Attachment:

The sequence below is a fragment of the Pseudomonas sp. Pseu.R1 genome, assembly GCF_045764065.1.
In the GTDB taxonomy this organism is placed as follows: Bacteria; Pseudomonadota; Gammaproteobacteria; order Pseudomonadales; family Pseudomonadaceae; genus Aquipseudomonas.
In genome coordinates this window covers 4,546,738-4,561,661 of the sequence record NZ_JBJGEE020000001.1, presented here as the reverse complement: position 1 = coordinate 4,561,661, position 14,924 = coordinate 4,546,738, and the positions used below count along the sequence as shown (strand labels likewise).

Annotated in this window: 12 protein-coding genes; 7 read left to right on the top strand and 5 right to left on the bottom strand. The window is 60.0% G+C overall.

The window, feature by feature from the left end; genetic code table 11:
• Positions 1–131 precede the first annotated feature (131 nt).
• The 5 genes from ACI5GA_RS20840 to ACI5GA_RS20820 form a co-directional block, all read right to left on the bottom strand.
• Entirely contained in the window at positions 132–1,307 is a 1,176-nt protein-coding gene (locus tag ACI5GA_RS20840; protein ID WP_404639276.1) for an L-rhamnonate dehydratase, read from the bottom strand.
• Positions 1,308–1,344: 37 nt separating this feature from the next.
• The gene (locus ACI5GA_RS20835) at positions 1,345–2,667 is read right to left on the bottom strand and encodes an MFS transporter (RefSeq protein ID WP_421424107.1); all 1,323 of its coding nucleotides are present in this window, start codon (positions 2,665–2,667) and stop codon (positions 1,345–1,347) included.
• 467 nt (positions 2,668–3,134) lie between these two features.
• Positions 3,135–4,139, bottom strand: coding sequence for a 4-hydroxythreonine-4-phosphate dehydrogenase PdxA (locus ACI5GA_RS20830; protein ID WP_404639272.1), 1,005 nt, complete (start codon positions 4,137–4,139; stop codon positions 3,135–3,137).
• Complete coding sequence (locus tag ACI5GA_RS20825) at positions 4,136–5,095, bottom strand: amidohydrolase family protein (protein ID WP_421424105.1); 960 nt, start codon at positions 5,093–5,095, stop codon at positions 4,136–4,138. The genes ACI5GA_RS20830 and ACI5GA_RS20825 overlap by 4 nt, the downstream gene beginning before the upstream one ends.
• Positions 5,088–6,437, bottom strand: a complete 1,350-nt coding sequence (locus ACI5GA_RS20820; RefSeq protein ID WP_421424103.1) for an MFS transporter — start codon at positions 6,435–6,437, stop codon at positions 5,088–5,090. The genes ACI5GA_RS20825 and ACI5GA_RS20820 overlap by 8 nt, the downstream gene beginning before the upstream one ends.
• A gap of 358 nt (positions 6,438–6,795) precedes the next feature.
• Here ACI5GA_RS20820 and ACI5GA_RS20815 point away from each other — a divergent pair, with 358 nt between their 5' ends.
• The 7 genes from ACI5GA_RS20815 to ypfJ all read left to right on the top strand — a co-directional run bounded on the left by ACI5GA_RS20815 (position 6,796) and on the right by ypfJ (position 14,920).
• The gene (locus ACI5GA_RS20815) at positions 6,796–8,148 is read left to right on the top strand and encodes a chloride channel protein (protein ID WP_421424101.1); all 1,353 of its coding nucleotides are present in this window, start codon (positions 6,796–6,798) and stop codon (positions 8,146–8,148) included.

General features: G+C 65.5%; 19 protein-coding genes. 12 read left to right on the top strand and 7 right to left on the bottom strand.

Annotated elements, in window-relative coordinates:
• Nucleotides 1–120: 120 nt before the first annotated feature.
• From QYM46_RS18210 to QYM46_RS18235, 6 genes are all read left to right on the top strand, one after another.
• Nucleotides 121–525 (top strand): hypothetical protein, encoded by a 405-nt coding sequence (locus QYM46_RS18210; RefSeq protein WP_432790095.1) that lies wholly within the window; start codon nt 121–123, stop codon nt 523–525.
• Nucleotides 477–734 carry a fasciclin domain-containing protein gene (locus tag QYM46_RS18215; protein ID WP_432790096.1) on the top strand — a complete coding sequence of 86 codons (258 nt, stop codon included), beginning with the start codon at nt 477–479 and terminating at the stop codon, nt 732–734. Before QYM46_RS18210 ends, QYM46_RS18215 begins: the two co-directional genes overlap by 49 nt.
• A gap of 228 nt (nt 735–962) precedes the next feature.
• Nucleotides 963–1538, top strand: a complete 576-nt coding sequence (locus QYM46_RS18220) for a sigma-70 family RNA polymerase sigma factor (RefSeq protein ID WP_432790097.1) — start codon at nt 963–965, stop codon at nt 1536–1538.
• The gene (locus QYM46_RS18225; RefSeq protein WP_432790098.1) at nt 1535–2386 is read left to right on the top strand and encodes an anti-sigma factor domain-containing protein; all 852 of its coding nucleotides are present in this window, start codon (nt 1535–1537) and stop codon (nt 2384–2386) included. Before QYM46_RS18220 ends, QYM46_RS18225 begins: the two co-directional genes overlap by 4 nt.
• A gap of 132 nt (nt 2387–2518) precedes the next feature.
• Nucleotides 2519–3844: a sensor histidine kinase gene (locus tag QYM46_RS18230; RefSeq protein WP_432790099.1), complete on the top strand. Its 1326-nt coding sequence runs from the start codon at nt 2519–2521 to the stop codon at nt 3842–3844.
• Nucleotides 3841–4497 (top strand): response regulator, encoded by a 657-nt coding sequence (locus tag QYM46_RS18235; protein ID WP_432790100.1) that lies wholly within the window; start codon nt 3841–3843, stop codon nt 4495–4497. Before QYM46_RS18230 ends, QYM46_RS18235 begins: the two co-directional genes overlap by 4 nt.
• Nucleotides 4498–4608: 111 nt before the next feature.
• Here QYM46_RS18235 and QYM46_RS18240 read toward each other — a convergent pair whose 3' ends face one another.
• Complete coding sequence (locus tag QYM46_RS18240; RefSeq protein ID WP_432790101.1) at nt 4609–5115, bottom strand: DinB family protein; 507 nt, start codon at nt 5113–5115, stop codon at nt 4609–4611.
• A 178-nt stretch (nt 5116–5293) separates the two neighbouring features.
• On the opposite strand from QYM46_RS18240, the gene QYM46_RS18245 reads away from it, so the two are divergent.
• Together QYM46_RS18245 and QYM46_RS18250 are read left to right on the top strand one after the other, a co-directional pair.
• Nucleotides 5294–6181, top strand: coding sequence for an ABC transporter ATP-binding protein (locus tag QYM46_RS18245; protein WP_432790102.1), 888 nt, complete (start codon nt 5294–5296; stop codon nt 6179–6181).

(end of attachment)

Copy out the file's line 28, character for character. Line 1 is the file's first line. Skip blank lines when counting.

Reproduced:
• A gap of 132 nt (nt 2387–2518) precedes the next feature.